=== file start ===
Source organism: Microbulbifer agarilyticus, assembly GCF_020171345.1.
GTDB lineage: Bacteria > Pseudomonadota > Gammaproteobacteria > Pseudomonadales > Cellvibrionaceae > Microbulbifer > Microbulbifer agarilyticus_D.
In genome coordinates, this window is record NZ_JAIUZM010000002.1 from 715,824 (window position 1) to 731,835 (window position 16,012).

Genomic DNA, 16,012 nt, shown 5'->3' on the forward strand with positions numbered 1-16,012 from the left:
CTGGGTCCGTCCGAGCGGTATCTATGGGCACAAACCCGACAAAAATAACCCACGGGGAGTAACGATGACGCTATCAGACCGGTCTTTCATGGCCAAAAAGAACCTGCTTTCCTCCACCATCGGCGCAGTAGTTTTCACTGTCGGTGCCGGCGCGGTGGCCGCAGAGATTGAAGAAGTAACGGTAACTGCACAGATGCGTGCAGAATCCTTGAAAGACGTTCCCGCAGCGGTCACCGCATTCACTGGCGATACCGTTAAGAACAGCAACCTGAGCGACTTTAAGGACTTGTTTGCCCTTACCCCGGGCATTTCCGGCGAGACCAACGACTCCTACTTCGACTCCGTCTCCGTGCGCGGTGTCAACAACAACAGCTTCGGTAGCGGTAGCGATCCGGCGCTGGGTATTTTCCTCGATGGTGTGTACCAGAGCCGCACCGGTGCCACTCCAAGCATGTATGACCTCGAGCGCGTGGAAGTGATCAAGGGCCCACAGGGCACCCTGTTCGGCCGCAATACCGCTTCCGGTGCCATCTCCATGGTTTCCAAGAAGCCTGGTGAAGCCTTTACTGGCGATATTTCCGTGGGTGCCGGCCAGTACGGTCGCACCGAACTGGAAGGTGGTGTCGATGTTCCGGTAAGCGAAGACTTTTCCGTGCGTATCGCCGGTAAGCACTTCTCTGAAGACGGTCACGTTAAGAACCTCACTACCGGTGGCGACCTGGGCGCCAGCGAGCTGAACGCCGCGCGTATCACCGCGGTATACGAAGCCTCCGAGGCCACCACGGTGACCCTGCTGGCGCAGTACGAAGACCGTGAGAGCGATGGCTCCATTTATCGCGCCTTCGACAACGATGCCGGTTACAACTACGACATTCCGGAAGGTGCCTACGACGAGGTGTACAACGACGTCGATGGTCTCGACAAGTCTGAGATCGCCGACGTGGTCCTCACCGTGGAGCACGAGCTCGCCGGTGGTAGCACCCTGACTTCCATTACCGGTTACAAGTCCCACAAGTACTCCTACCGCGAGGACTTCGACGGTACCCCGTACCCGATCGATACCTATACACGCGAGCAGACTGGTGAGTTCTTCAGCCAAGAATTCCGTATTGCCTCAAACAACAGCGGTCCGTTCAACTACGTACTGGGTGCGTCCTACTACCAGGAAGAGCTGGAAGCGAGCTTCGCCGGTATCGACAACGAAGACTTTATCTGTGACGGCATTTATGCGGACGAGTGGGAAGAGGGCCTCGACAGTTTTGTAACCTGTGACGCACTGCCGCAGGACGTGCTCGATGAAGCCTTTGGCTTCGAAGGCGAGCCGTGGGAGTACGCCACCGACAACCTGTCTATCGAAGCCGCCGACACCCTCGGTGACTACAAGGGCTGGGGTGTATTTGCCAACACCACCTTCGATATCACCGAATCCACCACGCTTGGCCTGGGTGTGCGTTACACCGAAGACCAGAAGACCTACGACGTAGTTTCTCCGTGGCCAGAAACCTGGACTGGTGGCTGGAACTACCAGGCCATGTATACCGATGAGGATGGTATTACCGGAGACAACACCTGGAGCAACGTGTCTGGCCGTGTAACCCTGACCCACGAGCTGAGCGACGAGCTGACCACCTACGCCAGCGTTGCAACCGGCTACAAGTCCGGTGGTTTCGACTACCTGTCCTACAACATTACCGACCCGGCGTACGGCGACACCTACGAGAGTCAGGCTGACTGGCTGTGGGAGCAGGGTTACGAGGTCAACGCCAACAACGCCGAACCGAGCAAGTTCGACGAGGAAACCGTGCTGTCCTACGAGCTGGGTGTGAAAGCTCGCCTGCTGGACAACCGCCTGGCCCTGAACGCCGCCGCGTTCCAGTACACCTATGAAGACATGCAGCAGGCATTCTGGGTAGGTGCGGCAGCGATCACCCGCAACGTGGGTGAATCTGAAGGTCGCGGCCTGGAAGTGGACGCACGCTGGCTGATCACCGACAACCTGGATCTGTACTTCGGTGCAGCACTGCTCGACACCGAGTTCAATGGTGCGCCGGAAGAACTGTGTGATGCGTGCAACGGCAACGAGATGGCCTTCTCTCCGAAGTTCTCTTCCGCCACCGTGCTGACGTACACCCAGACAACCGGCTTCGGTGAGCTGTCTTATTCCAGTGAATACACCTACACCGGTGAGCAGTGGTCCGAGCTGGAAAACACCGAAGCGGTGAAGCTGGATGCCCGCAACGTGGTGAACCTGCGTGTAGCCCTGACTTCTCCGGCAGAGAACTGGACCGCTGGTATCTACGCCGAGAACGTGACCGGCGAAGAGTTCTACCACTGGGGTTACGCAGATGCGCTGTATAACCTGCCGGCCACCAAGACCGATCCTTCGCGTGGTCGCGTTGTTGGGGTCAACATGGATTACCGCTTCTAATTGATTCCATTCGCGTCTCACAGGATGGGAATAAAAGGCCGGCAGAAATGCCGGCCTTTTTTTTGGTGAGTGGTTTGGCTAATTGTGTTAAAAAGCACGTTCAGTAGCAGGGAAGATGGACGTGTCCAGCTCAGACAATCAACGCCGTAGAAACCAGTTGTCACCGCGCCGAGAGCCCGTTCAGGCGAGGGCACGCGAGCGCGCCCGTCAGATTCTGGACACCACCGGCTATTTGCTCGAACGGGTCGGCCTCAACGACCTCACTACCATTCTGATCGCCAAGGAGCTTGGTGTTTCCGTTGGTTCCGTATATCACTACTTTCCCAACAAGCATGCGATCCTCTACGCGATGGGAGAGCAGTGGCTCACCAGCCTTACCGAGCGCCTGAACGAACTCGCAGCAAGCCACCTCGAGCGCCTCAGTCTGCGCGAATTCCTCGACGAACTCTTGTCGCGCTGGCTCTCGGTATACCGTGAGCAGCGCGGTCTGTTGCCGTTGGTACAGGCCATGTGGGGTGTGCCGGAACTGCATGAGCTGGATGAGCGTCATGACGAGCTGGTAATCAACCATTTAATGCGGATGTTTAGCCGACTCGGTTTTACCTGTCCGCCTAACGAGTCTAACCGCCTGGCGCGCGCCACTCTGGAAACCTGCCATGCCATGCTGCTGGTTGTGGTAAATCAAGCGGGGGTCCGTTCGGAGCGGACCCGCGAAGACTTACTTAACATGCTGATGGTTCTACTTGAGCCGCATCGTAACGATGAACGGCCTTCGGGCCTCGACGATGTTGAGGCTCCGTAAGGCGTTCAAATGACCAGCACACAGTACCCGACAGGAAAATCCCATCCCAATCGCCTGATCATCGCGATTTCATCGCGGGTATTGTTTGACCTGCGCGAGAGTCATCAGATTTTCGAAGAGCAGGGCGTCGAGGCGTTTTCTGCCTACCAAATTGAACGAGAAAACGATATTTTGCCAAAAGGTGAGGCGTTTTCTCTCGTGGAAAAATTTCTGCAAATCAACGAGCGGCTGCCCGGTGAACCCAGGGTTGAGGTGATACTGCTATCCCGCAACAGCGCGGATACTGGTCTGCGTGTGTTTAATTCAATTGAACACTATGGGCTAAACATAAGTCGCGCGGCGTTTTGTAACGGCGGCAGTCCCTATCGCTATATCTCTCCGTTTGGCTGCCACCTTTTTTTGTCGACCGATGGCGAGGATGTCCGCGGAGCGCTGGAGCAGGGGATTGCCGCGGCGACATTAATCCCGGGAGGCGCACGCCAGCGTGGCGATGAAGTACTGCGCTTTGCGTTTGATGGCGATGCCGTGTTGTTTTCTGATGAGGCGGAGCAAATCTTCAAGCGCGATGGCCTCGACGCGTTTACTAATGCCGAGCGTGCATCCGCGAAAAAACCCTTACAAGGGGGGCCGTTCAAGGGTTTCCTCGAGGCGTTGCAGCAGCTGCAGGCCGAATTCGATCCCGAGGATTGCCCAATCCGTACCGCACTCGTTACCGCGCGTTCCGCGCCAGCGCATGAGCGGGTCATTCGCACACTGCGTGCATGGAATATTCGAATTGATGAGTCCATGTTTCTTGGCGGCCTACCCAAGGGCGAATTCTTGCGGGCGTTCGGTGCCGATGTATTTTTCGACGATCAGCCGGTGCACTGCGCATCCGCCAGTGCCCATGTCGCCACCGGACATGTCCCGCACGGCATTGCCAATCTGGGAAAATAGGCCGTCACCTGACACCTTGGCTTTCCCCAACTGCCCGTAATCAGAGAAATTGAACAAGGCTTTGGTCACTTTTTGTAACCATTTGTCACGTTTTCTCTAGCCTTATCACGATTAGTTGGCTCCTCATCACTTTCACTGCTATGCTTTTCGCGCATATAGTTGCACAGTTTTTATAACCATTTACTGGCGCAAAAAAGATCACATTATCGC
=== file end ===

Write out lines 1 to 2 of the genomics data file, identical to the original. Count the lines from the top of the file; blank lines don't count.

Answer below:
Source organism: Microbulbifer agarilyticus, assembly GCF_020171345.1.
GTDB lineage: Bacteria > Pseudomonadota > Gammaproteobacteria > Pseudomonadales > Cellvibrionaceae > Microbulbifer > Microbulbifer agarilyticus_D.